Carl Diethelm ’17 is one of just 60 students nationwide named the winner of a coveted Udall undergraduate scholarship. Carl was chosen from 482 candidates at 227 colleges and universities; he will receive a $7,000 grant. The Udall scholarship is offered to college sophomores and juniors who demonstrate exceptional leadership and action on environmental justice issues, Native American health care and tribal public policy. Carl will meet other scholars at the University of Arizona in Tucson during a four-day conference over the summer. He’ll work with other scholars on a case study of a current national issue, and build community within the scholar network. Carl received the award for his commitment to issues of food surplus and food insecurity. He joins an illustrious list of GMC students who have recently won Udall scholarships, including Rob Dunn ’16, Nicole Harmon ’16, Luz Guel ’15 and Nicholas Ravotti ’13. The Udall scholarship honors the legacies of Morris Udall and Stewart Udall of Arizona. Carl is happy to discuss the possibility and process of becoming a Udall scholar with any interested students.
Dr. John P. Holdren, President Obama’s top advisor on science and technology issues, outlined for Green Mountain College graduates today how “science and fact” have guided development of the administration’s climate action plan.
“The science of climate change is based first on the fundamental physics and chemistry of the atmosphere and oceans, the physics of ice, and the biochemistry of living things,” he said.
Holdren pointed out that the corpus of climate research is based on millions of measurements made by tens of thousands of scientists over many decades at many different locations around the world. The results, he said, are no longer disputable—the earth’s climate is changing in ways that cannot be explained by purely natural causes.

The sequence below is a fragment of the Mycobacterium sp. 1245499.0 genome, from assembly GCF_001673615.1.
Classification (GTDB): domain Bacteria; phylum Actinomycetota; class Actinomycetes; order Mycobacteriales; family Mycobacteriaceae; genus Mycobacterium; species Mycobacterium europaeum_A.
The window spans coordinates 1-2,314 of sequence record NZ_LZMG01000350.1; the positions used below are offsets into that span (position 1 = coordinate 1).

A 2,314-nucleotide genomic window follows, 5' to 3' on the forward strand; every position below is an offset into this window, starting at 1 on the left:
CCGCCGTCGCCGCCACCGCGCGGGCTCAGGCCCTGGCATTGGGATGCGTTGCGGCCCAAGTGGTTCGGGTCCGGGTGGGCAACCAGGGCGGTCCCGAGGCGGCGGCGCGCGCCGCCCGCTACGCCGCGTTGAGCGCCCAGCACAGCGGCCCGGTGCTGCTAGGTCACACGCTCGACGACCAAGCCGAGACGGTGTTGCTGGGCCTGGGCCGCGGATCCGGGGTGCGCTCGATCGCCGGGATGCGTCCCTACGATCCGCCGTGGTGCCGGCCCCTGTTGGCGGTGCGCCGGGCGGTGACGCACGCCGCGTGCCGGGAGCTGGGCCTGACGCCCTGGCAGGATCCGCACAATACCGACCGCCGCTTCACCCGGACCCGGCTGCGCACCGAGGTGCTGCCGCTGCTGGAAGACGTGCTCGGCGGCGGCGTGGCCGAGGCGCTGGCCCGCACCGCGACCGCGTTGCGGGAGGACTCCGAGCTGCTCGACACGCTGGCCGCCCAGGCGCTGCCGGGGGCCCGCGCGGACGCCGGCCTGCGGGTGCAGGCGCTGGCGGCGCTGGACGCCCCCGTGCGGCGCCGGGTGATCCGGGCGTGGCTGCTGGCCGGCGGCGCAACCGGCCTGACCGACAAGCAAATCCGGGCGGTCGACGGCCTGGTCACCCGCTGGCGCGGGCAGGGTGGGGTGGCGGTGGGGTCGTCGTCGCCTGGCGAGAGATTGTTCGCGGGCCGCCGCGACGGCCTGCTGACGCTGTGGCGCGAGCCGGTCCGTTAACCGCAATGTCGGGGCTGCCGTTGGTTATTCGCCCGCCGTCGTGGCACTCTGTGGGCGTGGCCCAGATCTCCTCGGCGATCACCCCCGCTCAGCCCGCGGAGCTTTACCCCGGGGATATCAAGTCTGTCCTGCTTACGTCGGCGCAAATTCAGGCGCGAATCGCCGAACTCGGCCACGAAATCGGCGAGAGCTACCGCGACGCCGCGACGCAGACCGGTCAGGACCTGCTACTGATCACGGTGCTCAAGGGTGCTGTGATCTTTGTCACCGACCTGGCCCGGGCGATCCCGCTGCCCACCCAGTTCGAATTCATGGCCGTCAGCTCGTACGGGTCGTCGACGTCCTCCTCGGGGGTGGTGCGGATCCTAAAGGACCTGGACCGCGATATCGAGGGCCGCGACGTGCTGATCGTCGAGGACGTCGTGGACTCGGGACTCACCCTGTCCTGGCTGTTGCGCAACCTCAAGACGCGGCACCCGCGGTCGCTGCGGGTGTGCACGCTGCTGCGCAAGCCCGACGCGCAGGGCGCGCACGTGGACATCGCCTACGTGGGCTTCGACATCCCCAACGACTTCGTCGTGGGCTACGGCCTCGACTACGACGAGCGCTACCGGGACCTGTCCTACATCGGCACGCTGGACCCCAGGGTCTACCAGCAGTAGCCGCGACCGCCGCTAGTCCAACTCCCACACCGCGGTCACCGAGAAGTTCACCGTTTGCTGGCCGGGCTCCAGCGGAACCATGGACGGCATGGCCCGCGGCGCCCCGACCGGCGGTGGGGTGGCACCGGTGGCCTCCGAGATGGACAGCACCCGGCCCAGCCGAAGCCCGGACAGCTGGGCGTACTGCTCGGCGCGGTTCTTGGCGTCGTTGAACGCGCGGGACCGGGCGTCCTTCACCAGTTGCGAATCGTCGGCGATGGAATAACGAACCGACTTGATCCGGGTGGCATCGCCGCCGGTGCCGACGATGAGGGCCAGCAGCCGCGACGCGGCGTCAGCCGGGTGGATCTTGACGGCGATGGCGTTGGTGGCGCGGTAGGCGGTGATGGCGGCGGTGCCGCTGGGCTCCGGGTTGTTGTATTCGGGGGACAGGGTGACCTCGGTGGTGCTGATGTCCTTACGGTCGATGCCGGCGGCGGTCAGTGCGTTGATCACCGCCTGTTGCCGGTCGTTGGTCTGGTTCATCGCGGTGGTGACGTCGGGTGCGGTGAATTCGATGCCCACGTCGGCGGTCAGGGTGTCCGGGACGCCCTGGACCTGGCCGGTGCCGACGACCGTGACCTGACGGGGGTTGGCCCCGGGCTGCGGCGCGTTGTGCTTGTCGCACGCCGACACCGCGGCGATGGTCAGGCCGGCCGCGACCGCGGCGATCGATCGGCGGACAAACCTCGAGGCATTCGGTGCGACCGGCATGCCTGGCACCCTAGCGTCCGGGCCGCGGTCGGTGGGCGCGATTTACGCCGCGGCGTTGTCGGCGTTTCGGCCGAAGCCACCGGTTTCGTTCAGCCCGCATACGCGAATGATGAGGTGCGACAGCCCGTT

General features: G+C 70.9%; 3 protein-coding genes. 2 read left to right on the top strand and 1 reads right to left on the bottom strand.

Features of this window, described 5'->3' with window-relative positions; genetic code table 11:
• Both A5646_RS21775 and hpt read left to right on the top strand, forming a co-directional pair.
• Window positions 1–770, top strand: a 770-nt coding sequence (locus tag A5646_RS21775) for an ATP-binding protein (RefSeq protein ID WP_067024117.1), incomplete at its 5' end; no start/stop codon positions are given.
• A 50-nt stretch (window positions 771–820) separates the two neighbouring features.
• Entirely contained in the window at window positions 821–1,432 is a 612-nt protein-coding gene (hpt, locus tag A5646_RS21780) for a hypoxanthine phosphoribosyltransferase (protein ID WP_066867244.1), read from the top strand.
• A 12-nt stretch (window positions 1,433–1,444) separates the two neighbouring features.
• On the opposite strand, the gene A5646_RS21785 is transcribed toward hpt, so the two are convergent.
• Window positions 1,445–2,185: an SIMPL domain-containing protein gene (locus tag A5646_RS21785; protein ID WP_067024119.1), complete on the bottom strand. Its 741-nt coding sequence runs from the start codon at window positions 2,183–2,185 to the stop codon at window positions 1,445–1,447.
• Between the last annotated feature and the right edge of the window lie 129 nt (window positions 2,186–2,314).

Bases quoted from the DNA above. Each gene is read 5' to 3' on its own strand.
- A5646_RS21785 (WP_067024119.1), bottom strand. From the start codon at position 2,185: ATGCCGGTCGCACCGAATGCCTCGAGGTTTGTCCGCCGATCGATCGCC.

“The projected harm we expect to deal with will be far smaller if we take early, strong, effective evasive action,” he said. “The distribution of the offensive emissions across the nations of the world means just about everybody must participate in that evasive action.”
(See the complete text of Dr. Holdren’s remarks here.)
Dr. Holdren, assistant to the president for Science and Technology and the Senate-confirmed Director of the White House Office of Science and Technology Policy, was the guest speaker the College’s 179th commencement exercises. During the ceremony he received an honorary doctor of science degree.
GMC awarded bachelor degree diplomas to 136 graduates at commencement exercises held outside on the Griswold Library lawn. Among the graduates was Thomas Robert White of Hanover, N.H., the first student from the College’s online bachelor degree completion program to walk at commencement. The program provides an opportunity for students with some college credits to complete their degree in business or interdisciplinary studies. White graduated summa cum laude.
Over 70 graduate students received diplomas from one of the College’s four master’s degree programs including the Sustainable MBA and master of science degrees in sustainable food systems, environmental studies, and resilient and sustainable communities. Over 200 degrees were conferred in total, making the class of 2016 the largest in Green Mountain College history. It was the final commencement for President Paul J. Fonteyn who retires this spring after eight years of service.
The two students speakers, Corey Fletcher of Philadelphia, Penn., and Seraphina Mallon-Breiman of Woodstock, N.Y., shared their reminiscences with classmates of their four years at GMC.